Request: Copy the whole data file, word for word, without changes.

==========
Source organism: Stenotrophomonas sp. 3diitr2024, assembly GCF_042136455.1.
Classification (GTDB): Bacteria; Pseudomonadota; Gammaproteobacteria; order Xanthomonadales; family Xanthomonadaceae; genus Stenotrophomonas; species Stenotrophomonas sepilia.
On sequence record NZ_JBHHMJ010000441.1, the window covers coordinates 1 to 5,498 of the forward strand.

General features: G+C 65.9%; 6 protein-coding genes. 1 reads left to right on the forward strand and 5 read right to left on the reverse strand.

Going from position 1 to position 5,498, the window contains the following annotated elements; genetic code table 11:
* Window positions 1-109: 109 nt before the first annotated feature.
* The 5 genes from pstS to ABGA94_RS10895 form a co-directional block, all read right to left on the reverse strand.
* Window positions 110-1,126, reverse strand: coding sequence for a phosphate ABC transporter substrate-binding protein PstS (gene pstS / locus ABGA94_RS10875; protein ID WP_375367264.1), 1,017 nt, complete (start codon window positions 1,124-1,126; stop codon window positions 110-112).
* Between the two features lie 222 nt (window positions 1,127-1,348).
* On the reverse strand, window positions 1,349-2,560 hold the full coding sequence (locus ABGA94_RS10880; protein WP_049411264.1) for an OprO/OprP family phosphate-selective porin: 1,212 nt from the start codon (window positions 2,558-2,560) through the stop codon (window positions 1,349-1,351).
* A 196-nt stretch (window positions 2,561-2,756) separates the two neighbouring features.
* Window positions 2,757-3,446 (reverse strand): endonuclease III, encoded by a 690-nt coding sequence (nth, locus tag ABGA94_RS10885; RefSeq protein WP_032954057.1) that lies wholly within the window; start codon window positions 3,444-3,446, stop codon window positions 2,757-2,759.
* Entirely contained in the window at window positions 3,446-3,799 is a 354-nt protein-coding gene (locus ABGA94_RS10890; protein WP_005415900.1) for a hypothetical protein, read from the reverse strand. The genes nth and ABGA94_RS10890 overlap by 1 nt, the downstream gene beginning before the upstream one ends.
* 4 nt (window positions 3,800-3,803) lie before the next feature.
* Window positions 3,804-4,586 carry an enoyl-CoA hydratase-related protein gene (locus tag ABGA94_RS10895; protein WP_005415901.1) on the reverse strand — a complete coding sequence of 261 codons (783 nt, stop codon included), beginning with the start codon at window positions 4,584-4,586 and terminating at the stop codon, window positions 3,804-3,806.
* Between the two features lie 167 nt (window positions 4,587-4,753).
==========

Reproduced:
Source organism: Stenotrophomonas sp. 3diitr2024, assembly GCF_042136455.1.
Classification (GTDB): Bacteria; Pseudomonadota; Gammaproteobacteria; order Xanthomonadales; family Xanthomonadaceae; genus Stenotrophomonas; species Stenotrophomonas sepilia.
On sequence record NZ_JBHHMJ010000441.1, the window covers coordinates 1 to 5,498 of the forward strand.

General features: G+C 65.9%; 6 protein-coding genes. 1 reads left to right on the forward strand and 5 read right to left on the reverse strand.

Going from position 1 to position 5,498, the window contains the following annotated elements; genetic code table 11:
* Window positions 1-109: 109 nt before the first annotated feature.
* The 5 genes from pstS to ABGA94_RS10895 form a co-directional block, all read right to left on the reverse strand.
* Window positions 110-1,126, reverse strand: coding sequence for a phosphate ABC transporter substrate-binding protein PstS (gene pstS / locus ABGA94_RS10875; protein ID WP_375367264.1), 1,017 nt, complete (start codon window positions 1,124-1,126; stop codon window positions 110-112).
* Between the two features lie 222 nt (window positions 1,127-1,348).
* On the reverse strand, window positions 1,349-2,560 hold the full coding sequence (locus ABGA94_RS10880; protein WP_049411264.1) for an OprO/OprP family phosphate-selective porin: 1,212 nt from the start codon (window positions 2,558-2,560) through the stop codon (window positions 1,349-1,351).
* A 196-nt stretch (window positions 2,561-2,756) separates the two neighbouring features.
* Window positions 2,757-3,446 (reverse strand): endonuclease III, encoded by a 690-nt coding sequence (nth, locus tag ABGA94_RS10885; RefSeq protein WP_032954057.1) that lies wholly within the window; start codon window positions 3,444-3,446, stop codon window positions 2,757-2,759.
* Entirely contained in the window at window positions 3,446-3,799 is a 354-nt protein-coding gene (locus ABGA94_RS10890; protein WP_005415900.1) for a hypothetical protein, read from the reverse strand. The genes nth and ABGA94_RS10890 overlap by 1 nt, the downstream gene beginning before the upstream one ends.
* 4 nt (window positions 3,800-3,803) lie before the next feature.
* Window positions 3,804-4,586 carry an enoyl-CoA hydratase-related protein gene (locus tag ABGA94_RS10895; protein WP_005415901.1) on the reverse strand — a complete coding sequence of 261 codons (783 nt, stop codon included), beginning with the start codon at window positions 4,584-4,586 and terminating at the stop codon, window positions 3,804-3,806.
* Between the two features lie 167 nt (window positions 4,587-4,753).